• Oh, those alphabet boxing organizations

    Peter Cariño

    Conrad M. Cariño

    It somehow puzzles me that Nonito Donaire and Ni-cholas Walters, who will square off on October 18, are both recognized as titleholders by the World Boxing Association (WBA) for the featherweight (126 pounds) division.

    But there is a big difference: Donaire is recognized by the WBA as the Super World Featherweight title, while Walters has the WBA World Featherweight strap.

    So does that make Donaire a “superman” compared to Wal-ters? Unfortunately, no!

    From what I have read from Wikipedia, the WBA also recognizes fighters from other sanctioning organizations like World Boxing Council (WBC), World Boxing Organization (WBO), and the International Boxing Federation (IBF).

    The WBA does recognize a “Super Champion” if he holds two titles from either the WBC, WBO, IBF and from them. But even if a champion in a certain weight holds two titles but not including the WBA, the organization itself will still recognize him a “Super Champion.”

    Given the many boxing organizations today, it is actually hard to recognize as to who is the “real” or deserving champion in a weight division.

    Gone were the days when the WBA and the WBC were solely the recognizing bodies for world boxing champions, and it was easy to call for a “unification” bout between the reigning champions of the two organizations. Also, there were no “super” or “junior” weight divisions so the weight classes were few: flyweight, bantamweight, featherweight, lightweight, welterweight, middleweight, light heavyweight, and heavyweight. Now there’s pinweight, cruiserweight, light welterweight, super middleweight and what have you added to the mix. And with the heavyweight fighters getting bigger, there might be a need for a superheavy-weight division soon.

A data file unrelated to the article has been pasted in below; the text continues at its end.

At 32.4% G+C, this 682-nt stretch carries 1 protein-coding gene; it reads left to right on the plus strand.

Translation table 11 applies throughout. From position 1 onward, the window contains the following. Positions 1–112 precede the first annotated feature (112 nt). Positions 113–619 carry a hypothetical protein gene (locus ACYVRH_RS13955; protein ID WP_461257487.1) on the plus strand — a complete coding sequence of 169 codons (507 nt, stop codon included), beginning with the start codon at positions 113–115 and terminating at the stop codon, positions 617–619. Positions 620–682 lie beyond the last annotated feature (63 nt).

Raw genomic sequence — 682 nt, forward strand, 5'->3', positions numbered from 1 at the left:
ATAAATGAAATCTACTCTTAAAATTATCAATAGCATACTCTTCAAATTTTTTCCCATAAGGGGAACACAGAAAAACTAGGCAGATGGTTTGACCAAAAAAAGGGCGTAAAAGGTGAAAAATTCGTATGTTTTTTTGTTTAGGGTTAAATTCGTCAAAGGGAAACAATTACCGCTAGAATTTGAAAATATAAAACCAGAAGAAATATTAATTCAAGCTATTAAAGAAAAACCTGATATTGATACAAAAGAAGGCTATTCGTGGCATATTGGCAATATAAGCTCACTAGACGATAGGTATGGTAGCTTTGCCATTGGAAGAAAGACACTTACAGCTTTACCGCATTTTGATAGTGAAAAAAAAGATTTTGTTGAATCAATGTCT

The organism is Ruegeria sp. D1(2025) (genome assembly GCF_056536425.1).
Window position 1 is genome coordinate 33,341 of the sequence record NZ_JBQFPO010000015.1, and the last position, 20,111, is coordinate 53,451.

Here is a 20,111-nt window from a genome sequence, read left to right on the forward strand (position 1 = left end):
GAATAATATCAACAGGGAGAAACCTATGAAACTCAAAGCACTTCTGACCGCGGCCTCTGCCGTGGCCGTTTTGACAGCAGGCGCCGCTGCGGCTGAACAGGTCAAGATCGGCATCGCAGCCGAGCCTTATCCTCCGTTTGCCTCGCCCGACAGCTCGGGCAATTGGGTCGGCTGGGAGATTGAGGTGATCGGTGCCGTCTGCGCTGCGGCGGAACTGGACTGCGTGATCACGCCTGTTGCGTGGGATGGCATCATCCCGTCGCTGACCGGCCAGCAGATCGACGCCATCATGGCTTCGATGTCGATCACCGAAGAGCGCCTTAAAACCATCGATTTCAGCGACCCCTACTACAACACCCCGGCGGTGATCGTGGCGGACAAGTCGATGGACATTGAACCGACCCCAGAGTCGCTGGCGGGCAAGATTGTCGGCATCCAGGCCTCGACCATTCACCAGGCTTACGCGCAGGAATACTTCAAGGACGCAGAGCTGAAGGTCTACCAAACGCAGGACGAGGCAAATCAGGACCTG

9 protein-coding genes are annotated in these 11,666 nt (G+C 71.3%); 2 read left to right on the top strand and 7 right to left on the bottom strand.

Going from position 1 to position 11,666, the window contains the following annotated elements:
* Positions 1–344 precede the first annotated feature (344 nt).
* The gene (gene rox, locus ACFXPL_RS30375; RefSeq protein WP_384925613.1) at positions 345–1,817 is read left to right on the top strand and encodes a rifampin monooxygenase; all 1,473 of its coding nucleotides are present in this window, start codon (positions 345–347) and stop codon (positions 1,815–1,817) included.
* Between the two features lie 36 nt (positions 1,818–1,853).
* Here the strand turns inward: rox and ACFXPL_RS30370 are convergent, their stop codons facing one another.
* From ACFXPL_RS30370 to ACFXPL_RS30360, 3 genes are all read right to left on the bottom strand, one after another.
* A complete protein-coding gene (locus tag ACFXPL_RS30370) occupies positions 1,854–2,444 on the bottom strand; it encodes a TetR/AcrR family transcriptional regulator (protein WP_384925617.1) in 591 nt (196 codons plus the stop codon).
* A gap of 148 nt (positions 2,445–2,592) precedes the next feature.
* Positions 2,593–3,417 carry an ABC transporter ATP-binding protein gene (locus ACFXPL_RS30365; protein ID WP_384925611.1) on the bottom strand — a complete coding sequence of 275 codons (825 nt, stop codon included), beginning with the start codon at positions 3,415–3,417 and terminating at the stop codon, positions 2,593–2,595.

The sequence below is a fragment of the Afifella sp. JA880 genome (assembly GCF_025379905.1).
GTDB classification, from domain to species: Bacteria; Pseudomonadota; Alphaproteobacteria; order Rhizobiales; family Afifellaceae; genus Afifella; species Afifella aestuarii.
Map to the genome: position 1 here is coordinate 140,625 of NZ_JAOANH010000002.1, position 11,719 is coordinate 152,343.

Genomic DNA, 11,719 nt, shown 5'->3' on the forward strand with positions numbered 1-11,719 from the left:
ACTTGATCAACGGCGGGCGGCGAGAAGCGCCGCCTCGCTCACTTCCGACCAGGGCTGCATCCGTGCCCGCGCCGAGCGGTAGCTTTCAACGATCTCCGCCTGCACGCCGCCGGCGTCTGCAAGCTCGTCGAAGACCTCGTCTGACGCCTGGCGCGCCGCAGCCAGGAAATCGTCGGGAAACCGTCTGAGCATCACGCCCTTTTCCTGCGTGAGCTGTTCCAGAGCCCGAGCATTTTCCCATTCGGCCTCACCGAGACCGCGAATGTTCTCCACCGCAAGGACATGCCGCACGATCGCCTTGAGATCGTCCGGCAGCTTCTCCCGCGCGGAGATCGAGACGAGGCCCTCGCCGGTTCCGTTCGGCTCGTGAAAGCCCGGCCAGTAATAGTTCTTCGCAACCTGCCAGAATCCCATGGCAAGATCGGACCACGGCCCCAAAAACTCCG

Decades back when there were only two boxing sanctioning bodies, unified championships were usually “split” when a reigning champion retires, or if one of the recognizing bodies does not rank the challenger that eventually defeats a reigning unified champion.

    But the advantage of having so many sanctioning bodies is it gives opportunities to many boxers to win “world titles.” But today’s world boxing titles no longer have the same level of prestige, because one title from an organization represents 20 percent or 25 percent of the actual world title.

    So it’s a good thing The Ring Magazine has its own “pound-for-pound” rankings for all weight divisions and the top 10 boxers in the world today (which at one time included Manny Pacquiao and Donaire at the same time).

    What I do not wish for is for another boxing organization to crop out of nowhere, or another media organization claiming to be the “real authority” in the pound-for-pound rankings. Wishing for other boxing organizations to just disappear may be asking for too much. (Well, go ahead and wish for that, if you wish . . .)

    What I know so far is there are boxing organizations that require promoters to pay them a “sanctioning fee” for fights where the concerned organization’s titles are at stake. And how many weight divisions there are today?

    Some boxing organizations also require promoters participating in a purse offer to pay them a “non-refundable fee.”

    Oh, so that’s how it works in the business of boxing. Sanctioning fees, non-refundable fees and what have you . . . anyway, without the sanctioning bodies, can professional boxing be entrusted entirely into the hands of promoters? That may be like entrusting a flock of sheep to the devil.


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